An ever-growing wonder.

space (lots of alien shit), game of thrones, lotr, grainy personals, old stuff, tim and eric, animals, stuff i find funny, weed things, history, movies, music, guns, survivalism, random cool facts/stuff/people, nature, trailer park boys. still learning a lot about life and it's lessons @ 25 years old. someone help me

(Source: nutstradamus, via thebadwolfrises)

minutemanworld:

One of the compasses used on the Lewis & Clark expedition. Meriwether Lewis was born on August 19th, 1774. This compass is in the National Museum of American History.
In the spring of 1803, Meriwether Lewis began to purchase scientific and mathematical instruments for a pending expedition into the northwestern region of North America. Among the items he purchased from Philadelphia instrument maker Thomas Whitney were three pocket compasses for $2.50 each, and this silver-plated pocket compass for $5. It has a mahogany box, a silver-plated brass rim that is graduated to degrees and numbered in quadrants from north and south, a paper dial, two small brass sight vanes, and a leather carrying case. Whether Lewis purchased the silver compass for himself or intended it as a special gesture for William Clark is not known.Following the instructions of President Thomas Jefferson, the Corps of Discovery, under the leadership of Lewis and Clark, ascended the Missouri River in May 1804 to obtain detailed information on the natural resources of the region, to search for a northwest passage, and to make official diplomatic contact with Indian leaders.
By the time they returned to St. Louis in September 1806, few of the instruments that were purchased for the trip had survived the journey. The pocket compass, however, was kept by Clark as a memento. He later gave the compass to his friend, Capt. Robert A. McCabe, whose heirs donated it in 1933 to the Smithsonian Institution.

minutemanworld:

One of the compasses used on the Lewis & Clark expedition. Meriwether Lewis was born on August 19th, 1774. This compass is in the National Museum of American History.

In the spring of 1803, Meriwether Lewis began to purchase scientific and mathematical instruments for a pending expedition into the northwestern region of North America. Among the items he purchased from Philadelphia instrument maker Thomas Whitney were three pocket compasses for $2.50 each, and this silver-plated pocket compass for $5. It has a mahogany box, a silver-plated brass rim that is graduated to degrees and numbered in quadrants from north and south, a paper dial, two small brass sight vanes, and a leather carrying case. Whether Lewis purchased the silver compass for himself or intended it as a special gesture for William Clark is not known.Following the instructions of President Thomas Jefferson, the Corps of Discovery, under the leadership of Lewis and Clark, ascended the Missouri River in May 1804 to obtain detailed information on the natural resources of the region, to search for a northwest passage, and to make official diplomatic contact with Indian leaders.

By the time they returned to St. Louis in September 1806, few of the instruments that were purchased for the trip had survived the journey. The pocket compass, however, was kept by Clark as a memento. He later gave the compass to his friend, Capt. Robert A. McCabe, whose heirs donated it in 1933 to the Smithsonian Institution.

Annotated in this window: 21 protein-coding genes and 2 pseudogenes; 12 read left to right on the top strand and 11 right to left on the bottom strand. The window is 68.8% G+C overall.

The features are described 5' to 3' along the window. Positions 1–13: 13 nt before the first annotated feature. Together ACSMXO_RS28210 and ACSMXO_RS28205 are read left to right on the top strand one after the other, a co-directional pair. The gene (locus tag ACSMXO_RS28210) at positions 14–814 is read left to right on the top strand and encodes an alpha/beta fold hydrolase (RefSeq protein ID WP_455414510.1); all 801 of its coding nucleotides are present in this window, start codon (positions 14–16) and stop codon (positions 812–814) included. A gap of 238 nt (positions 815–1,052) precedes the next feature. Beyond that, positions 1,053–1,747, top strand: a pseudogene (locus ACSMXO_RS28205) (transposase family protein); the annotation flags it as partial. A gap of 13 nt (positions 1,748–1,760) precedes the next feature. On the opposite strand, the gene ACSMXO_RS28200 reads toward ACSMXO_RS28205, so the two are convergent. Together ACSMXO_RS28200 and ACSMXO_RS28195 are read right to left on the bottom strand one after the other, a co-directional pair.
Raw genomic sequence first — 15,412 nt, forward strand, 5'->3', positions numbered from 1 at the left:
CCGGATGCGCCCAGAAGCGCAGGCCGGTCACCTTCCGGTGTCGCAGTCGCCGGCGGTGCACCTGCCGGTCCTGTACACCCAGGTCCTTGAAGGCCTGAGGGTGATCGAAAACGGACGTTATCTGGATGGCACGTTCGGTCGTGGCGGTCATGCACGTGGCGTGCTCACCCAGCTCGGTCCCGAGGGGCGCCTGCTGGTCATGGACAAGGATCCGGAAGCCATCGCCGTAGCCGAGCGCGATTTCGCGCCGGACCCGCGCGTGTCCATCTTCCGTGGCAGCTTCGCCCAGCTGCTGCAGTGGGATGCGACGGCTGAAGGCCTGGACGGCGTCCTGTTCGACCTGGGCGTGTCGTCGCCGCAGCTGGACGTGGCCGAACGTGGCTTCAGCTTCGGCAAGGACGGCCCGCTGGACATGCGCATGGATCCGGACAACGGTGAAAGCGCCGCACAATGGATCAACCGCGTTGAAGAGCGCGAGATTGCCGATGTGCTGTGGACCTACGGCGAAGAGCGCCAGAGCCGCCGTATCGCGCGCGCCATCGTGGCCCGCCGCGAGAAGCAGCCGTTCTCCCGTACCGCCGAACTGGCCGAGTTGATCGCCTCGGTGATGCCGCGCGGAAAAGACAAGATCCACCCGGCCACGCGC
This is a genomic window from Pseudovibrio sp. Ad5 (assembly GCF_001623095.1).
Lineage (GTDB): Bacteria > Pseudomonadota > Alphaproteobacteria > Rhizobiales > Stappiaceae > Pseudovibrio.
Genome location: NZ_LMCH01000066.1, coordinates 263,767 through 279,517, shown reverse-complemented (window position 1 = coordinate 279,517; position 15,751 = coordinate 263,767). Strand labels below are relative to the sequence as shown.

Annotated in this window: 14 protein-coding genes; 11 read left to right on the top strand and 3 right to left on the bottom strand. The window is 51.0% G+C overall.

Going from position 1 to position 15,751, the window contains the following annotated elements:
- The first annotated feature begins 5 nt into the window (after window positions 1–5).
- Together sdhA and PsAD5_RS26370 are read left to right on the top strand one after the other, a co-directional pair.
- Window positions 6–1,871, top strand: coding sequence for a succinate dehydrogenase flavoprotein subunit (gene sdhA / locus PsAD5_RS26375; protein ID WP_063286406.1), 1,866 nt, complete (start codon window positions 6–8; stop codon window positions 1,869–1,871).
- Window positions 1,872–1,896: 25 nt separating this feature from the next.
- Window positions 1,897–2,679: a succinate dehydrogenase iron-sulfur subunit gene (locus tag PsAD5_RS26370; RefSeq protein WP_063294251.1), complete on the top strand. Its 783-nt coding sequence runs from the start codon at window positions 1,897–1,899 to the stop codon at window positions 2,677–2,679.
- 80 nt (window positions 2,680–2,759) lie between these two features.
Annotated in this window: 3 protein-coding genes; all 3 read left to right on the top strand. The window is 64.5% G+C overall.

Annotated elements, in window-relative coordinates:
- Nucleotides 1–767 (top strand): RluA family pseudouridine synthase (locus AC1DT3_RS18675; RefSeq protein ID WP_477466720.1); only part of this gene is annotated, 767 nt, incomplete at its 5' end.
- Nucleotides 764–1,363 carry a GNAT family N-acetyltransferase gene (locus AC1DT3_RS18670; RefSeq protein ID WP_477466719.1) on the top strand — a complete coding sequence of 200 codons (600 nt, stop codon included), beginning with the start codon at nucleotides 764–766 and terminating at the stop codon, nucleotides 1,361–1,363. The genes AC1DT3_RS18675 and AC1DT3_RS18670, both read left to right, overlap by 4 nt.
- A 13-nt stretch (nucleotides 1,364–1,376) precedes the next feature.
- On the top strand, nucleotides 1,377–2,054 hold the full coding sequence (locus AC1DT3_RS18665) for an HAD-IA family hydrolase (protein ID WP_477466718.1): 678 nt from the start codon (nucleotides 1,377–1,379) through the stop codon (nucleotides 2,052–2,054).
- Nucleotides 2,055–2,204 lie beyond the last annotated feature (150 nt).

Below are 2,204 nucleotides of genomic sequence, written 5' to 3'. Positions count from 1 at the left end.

(Source: americanhistory.si.edu)

brudesworld:

Dan Adkins, 1968

brudesworld:

Dan Adkins, 1968

(via 70sscifiart)

chrestomatheia:

Joseph-Paul Blanc, Ruggiero rescuing Angelica, 1876.

chrestomatheia:

Joseph-Paul Blanc, Ruggiero rescuing Angelica, 1876.

(via mererecorder)

ellakaylis:

jt-the-accuser:

Favorite horror movies/ You’re Next (2011)

This movie was awesome

dissonantwalrus:

holy fuck

The Falling Astronauts // Davis Meltzer
vintascope:

Misc Victorian Cards & Scrap 041

vintascope:

Misc Victorian Cards & Scrap 041

rickyisms: “sasparilla”

(via trailerparklegends)

(Source: chelseawoosh, via bonerrrrr)

336bc:

louvre.fr:

Helmet of a Thracian Gladiator

Troisième quart du Ier siècle ap. J.-C. Found in the gladiators’ barracks at Pompei, Campagna, southern Italy Campagna, southern Italy

This bronze helmet, richly decorated with a Gorgon’s and a griffin’s head, was probably used by Thracian gladiators during the parades preceding the games in the amphitheater at Pompeii, just before Vesuvius erupted in 79 AD. The shape of the visor, which evolved over the course of the first century, is typical of the period. The eye openings have been replaced by a grill covering the upper part of the face, and plume holders have been added on either side of the helmet.

Armor discovered at Pompeii

This bronze helmet is one of a number of pieces of armor given in 1802 to the First Consul Bonaparte by Ferdinand IV, king of Naples. They were buried when Vesuvius erupted and the region of Naples was laid waste on 24 August, AD 79, but saw the light of day when excavations were carried out (1766-67) in the gladiators’ barracks at Pompeii. They were kept at Malmaison until the death of Josephine and thereafter entered the Durand collection (1814) and the Comte de Pourtalès collection (1825), before being purchased by the Musées Impériaux in 1865. Finally, they were transferred to the Louvre from the Musée des Antiquités Nationales at Saint-Germain-en-Laye in 1892. The armor, which is richly embossed, was probably used in the parades that preceded the games in the arena.

(Source: 990000, via peashooter85)

discardingimages:

butt trumpeting horse(above: ‘Gloria Patri’ - ‘Glory be to the Father’)‘The Maastricht Hours’, Liège 14th century.
British Library, Stowe 17, fol. 153v

discardingimages:

butt trumpeting horse
(above: ‘Gloria Patri’ - ‘Glory be to the Father’)

‘The Maastricht Hours’, Liège 14th century.

British Library, Stowe 17, fol. 153v

(via medieval)

Suuuch a solid show